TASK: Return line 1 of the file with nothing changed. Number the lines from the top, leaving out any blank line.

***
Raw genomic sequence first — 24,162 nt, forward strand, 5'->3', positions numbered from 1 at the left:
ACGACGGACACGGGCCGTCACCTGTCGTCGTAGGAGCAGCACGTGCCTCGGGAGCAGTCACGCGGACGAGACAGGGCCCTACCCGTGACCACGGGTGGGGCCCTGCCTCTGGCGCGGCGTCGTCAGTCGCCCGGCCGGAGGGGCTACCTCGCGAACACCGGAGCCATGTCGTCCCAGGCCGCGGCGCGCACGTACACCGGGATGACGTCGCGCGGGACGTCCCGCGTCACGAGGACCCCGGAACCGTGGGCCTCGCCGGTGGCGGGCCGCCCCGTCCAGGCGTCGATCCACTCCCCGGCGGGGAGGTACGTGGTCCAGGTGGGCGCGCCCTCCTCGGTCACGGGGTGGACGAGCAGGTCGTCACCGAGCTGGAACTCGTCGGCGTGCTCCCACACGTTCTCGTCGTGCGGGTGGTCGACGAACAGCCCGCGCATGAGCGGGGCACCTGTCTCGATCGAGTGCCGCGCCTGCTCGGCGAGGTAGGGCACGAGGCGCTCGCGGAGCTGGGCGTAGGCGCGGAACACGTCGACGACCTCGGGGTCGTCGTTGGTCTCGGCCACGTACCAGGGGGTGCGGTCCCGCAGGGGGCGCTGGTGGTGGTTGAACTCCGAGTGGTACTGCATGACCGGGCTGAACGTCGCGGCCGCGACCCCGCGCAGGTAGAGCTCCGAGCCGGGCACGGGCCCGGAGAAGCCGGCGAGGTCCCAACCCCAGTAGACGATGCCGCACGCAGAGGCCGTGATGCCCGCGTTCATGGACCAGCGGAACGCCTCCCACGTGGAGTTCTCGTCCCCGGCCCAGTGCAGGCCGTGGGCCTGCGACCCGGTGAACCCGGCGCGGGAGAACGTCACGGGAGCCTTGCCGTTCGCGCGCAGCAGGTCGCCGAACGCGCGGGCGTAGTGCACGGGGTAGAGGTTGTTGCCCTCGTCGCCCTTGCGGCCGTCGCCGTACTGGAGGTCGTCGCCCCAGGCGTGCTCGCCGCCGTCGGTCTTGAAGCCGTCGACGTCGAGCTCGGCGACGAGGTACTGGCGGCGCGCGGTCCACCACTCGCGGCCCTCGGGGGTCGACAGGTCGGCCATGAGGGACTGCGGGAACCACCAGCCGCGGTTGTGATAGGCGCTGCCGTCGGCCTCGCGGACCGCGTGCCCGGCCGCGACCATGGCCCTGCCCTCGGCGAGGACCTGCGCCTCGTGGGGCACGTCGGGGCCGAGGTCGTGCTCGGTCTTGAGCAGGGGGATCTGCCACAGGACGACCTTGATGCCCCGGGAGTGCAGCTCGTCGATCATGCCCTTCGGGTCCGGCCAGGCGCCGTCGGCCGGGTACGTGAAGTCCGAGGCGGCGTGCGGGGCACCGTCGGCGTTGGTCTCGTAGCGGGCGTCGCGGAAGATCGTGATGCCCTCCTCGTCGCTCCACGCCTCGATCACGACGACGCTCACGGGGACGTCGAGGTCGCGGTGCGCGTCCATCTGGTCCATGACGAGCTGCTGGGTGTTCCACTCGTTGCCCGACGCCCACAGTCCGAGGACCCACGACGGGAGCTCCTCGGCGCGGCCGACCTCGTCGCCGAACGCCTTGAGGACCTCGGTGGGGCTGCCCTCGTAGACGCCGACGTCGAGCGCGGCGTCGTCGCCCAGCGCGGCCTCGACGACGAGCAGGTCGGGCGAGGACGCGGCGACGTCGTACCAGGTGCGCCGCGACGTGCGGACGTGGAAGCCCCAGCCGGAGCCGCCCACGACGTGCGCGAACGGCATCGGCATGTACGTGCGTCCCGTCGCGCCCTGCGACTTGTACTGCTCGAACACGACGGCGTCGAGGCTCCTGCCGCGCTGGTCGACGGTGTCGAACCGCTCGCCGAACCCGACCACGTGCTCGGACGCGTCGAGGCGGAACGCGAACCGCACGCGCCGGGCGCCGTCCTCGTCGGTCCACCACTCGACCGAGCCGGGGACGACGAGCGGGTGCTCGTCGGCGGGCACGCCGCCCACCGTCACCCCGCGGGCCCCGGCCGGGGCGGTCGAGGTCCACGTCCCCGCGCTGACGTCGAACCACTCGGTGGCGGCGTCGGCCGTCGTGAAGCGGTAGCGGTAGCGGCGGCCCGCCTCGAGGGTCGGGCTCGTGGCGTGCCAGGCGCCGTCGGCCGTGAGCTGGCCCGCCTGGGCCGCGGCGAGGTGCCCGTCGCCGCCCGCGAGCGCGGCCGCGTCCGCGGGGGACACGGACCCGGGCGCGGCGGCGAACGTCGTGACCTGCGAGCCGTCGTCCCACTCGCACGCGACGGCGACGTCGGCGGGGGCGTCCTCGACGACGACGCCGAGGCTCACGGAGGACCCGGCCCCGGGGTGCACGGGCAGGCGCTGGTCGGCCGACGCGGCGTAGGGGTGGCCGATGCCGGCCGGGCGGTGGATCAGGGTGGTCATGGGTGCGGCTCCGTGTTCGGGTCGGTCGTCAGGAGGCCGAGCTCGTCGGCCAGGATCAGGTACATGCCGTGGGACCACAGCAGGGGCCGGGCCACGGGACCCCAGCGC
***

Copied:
Raw genomic sequence first — 24,162 nt, forward strand, 5'->3', positions numbered from 1 at the left: